Relying too heavily on a tape measure can actually make your projects more inaccurate. Go ahead. Mark 1″ with a tape and pencil. Do it again. And again. It doesn’t matter how steady your hand is; there will be a slight variation among the marks. Throughout the building process of a project, the influence of these little inaccuracies grow and grow. To stay ahead of this inaccuracy creep, the best practice is to grab physical representations of dimensions. If you are going to be inaccurate, at least be consistent. Here are some tools that will help:
Marking gauge: The tool for making mortise-and-tenon joinery. Set the tenon length on the gauge and mark it on all the necessary workpieces. Next, mark the depth of the shoulders; and then, the cheeks. As long as you are steady with the backsaw, all your tenons will be the same.
Combination square: The combination square can almost sit in for a marking gauge. Set the square to repeat a particular length and mark off from the end of the ruler. Or, set the square to gauge the depth of a mortise. If you insert, say, 1″ of ruler into a mortise and the adjustable straightedge sits flush with the workpiece end, you have your depth.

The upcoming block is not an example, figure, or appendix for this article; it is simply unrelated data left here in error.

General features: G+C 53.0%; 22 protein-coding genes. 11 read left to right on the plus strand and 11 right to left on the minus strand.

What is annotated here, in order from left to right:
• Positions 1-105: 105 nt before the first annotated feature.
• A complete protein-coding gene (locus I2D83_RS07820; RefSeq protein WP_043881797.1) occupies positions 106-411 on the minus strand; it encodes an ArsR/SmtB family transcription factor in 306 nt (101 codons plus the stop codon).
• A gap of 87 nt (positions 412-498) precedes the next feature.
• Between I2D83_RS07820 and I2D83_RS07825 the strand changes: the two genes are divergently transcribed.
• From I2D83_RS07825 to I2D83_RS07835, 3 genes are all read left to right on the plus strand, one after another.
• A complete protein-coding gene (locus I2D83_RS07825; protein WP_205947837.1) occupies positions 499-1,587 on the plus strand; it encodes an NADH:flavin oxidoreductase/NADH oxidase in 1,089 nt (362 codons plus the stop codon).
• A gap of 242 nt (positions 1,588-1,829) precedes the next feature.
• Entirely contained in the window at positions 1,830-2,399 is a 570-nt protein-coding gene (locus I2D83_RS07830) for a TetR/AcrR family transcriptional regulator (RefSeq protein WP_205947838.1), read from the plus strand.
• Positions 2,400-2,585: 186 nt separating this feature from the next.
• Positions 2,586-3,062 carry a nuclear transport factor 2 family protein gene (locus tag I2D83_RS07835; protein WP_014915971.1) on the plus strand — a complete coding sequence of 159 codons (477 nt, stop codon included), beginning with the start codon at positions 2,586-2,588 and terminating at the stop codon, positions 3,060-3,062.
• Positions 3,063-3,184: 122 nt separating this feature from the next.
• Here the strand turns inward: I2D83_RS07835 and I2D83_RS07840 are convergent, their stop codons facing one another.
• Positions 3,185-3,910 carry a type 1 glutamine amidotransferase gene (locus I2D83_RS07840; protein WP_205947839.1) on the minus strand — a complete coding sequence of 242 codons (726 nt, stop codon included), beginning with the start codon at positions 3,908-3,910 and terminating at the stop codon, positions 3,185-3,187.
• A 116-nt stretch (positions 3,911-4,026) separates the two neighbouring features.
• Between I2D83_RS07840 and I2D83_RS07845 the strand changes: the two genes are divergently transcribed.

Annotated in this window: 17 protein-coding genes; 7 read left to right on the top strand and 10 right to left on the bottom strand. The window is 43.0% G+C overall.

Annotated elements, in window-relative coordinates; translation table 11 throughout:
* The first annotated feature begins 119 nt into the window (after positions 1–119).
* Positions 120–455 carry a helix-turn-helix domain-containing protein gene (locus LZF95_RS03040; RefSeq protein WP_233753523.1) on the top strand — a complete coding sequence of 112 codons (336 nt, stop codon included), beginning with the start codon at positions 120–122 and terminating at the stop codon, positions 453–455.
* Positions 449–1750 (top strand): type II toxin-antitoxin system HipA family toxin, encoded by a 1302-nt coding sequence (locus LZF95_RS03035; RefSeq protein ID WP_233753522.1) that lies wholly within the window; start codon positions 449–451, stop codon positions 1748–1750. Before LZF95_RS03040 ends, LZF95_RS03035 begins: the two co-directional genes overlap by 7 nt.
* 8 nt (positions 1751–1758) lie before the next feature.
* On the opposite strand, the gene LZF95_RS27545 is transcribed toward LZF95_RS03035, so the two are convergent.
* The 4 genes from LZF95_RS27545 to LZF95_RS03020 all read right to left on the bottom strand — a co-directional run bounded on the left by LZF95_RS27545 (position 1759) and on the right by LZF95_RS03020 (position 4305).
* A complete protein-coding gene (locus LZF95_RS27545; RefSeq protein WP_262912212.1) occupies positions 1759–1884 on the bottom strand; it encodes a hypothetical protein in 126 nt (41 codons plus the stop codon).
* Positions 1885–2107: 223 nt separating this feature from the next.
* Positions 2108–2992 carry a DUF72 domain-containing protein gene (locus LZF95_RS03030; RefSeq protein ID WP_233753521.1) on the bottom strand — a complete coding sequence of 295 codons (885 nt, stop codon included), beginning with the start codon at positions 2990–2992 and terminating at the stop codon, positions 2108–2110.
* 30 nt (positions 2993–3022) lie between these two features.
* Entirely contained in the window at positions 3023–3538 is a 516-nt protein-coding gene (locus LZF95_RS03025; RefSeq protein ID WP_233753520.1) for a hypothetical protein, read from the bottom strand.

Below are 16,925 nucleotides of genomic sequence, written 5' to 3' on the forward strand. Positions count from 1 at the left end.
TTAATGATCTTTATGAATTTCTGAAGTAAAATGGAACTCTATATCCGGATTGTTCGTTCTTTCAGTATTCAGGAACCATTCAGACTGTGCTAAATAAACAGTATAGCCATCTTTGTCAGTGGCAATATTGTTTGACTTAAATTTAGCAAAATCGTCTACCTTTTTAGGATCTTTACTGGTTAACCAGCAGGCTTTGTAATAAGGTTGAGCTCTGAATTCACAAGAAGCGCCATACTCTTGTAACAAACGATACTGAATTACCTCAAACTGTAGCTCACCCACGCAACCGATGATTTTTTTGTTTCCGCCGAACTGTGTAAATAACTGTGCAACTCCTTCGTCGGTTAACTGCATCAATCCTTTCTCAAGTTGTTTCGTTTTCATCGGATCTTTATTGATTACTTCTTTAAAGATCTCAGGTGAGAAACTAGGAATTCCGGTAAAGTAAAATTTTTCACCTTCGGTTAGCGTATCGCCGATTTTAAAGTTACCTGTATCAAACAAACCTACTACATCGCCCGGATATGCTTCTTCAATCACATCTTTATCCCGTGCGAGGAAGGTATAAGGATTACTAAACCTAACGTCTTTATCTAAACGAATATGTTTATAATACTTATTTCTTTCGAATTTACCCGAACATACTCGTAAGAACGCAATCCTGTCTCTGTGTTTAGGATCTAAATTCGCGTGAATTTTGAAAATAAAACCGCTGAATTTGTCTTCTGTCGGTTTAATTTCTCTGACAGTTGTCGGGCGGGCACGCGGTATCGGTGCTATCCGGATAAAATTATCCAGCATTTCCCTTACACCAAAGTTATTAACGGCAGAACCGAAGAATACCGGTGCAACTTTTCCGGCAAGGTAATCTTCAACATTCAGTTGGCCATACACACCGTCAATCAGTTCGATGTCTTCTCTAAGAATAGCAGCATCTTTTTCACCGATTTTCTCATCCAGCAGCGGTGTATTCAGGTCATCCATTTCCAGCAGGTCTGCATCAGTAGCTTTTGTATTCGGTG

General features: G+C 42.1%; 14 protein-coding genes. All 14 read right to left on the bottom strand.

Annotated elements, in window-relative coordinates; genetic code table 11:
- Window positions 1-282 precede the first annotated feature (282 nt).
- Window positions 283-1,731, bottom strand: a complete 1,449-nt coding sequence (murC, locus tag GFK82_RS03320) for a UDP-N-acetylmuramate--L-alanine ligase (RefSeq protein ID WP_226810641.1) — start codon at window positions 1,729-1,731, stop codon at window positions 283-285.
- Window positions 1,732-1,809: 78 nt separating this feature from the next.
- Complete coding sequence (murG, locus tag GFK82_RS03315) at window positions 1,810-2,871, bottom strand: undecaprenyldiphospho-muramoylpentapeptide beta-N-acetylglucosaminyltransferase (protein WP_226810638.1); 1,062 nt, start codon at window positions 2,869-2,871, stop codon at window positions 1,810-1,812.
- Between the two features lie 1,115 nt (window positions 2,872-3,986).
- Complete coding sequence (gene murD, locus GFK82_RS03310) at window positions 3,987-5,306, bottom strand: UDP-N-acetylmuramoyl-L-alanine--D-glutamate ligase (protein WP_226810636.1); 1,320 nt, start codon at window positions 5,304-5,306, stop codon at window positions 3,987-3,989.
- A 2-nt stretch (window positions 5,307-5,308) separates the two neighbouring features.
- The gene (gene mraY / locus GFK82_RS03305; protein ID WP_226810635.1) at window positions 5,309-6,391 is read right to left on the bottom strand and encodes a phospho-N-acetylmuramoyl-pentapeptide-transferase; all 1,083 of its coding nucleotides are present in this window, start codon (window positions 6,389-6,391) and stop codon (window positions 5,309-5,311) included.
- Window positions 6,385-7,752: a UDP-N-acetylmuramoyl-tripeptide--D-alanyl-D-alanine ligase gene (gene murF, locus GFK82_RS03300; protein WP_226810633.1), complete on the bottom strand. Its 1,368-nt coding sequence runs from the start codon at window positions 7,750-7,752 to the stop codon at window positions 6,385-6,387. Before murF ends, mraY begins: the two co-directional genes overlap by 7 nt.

Chisel: Need a 3/4″-wide mortise? Easy. Grab a 3/4″-wide chisel. Done.
Story stick: When you want consistent spacing between fence boards, make a story stick, a piece of board that is as long as the width of the gap you need. Actually, cut two—one for spacing the fence board at the top stringer and one at the bottom. Get a friend to hold the story sticks against an affixed board while you attach the next one.
Your truck: This trick comes to us from our technical editor, Steve Maxwell. When you are cutting long lengths of 2×4, you can set your mitre saw and stand the right distance from your truck, using your vehicle as a stop block. Use this technique only if your truck is a true work vehicle; otherwise, you might scratch your trophy.
Folding ruler: A proper folding ruler has a slide-out rule in its first leaf. Within a box, fold out just enough leaves and slide out the rule, for a physical representation of that dimension.
This article originally appeared in Canadian Home Workshop.